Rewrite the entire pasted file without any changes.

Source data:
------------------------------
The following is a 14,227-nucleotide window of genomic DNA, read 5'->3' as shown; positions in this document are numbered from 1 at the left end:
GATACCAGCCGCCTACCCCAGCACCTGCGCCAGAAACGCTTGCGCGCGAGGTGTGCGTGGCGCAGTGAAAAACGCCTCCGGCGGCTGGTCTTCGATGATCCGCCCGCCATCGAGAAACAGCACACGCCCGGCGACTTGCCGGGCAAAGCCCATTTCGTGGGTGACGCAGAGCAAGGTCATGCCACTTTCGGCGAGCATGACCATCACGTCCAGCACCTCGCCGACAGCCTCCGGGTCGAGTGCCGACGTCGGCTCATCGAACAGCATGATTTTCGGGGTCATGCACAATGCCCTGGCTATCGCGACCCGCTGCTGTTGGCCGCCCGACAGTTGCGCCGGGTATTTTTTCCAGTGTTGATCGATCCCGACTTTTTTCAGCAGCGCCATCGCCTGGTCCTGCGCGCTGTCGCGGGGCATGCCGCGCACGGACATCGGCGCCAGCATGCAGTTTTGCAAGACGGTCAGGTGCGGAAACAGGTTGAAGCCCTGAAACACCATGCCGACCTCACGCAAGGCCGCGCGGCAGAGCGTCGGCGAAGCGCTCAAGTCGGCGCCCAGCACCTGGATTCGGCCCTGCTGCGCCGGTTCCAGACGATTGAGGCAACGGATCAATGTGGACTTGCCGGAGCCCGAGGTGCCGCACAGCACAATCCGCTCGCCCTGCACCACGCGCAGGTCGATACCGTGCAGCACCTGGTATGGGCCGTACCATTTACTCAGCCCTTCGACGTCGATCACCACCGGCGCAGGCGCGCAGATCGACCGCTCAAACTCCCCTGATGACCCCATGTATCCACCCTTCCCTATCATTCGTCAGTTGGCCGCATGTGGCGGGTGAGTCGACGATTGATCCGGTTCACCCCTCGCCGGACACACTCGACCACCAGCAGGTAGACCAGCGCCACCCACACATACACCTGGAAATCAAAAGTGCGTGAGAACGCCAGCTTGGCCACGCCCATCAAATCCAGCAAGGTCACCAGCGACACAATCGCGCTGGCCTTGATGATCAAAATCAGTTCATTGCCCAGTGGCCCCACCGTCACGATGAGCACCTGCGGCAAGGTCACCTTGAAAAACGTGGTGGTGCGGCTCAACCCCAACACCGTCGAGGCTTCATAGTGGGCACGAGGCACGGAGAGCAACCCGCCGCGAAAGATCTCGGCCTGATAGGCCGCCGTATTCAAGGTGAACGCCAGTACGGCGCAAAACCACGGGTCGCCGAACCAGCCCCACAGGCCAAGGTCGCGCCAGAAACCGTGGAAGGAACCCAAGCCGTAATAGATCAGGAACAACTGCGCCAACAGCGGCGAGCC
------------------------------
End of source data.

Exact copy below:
The following is a 14,227-nucleotide window of genomic DNA, read 5'->3' as shown; positions in this document are numbered from 1 at the left end:
GATACCAGCCGCCTACCCCAGCACCTGCGCCAGAAACGCTTGCGCGCGAGGTGTGCGTGGCGCAGTGAAAAACGCCTCCGGCGGCTGGTCTTCGATGATCCGCCCGCCATCGAGAAACAGCACACGCCCGGCGACTTGCCGGGCAAAGCCCATTTCGTGGGTGACGCAGAGCAAGGTCATGCCACTTTCGGCGAGCATGACCATCACGTCCAGCACCTCGCCGACAGCCTCCGGGTCGAGTGCCGACGTCGGCTCATCGAACAGCATGATTTTCGGGGTCATGCACAATGCCCTGGCTATCGCGACCCGCTGCTGTTGGCCGCCCGACAGTTGCGCCGGGTATTTTTTCCAGTGTTGATCGATCCCGACTTTTTTCAGCAGCGCCATCGCCTGGTCCTGCGCGCTGTCGCGGGGCATGCCGCGCACGGACATCGGCGCCAGCATGCAGTTTTGCAAGACGGTCAGGTGCGGAAACAGGTTGAAGCCCTGAAACACCATGCCGACCTCACGCAAGGCCGCGCGGCAGAGCGTCGGCGAAGCGCTCAAGTCGGCGCCCAGCACCTGGATTCGGCCCTGCTGCGCCGGTTCCAGACGATTGAGGCAACGGATCAATGTGGACTTGCCGGAGCCCGAGGTGCCGCACAGCACAATCCGCTCGCCCTGCACCACGCGCAGGTCGATACCGTGCAGCACCTGGTATGGGCCGTACCATTTACTCAGCCCTTCGACGTCGATCACCACCGGCGCAGGCGCGCAGATCGACCGCTCAAACTCCCCTGATGACCCCATGTATCCACCCTTCCCTATCATTCGTCAGTTGGCCGCATGTGGCGGGTGAGTCGACGATTGATCCGGTTCACCCCTCGCCGGACACACTCGACCACCAGCAGGTAGACCAGCGCCACCCACACATACACCTGGAAATCAAAAGTGCGTGAGAACGCCAGCTTGGCCACGCCCATCAAATCCAGCAAGGTCACCAGCGACACAATCGCGCTGGCCTTGATGATCAAAATCAGTTCATTGCCCAGTGGCCCCACCGTCACGATGAGCACCTGCGGCAAGGTCACCTTGAAAAACGTGGTGGTGCGGCTCAACCCCAACACCGTCGAGGCTTCATAGTGGGCACGAGGCACGGAGAGCAACCCGCCGCGAAAGATCTCGGCCTGATAGGCCGCCGTATTCAAGGTGAACGCCAGTACGGCGCAAAACCACGGGTCGCCGAACCAGCCCCACAGGCCAAGGTCGCGCCAGAAACCGTGGAAGGAACCCAAGCCGTAATAGATCAGGAACAACTGCGCCAACAGCGGCGAGCC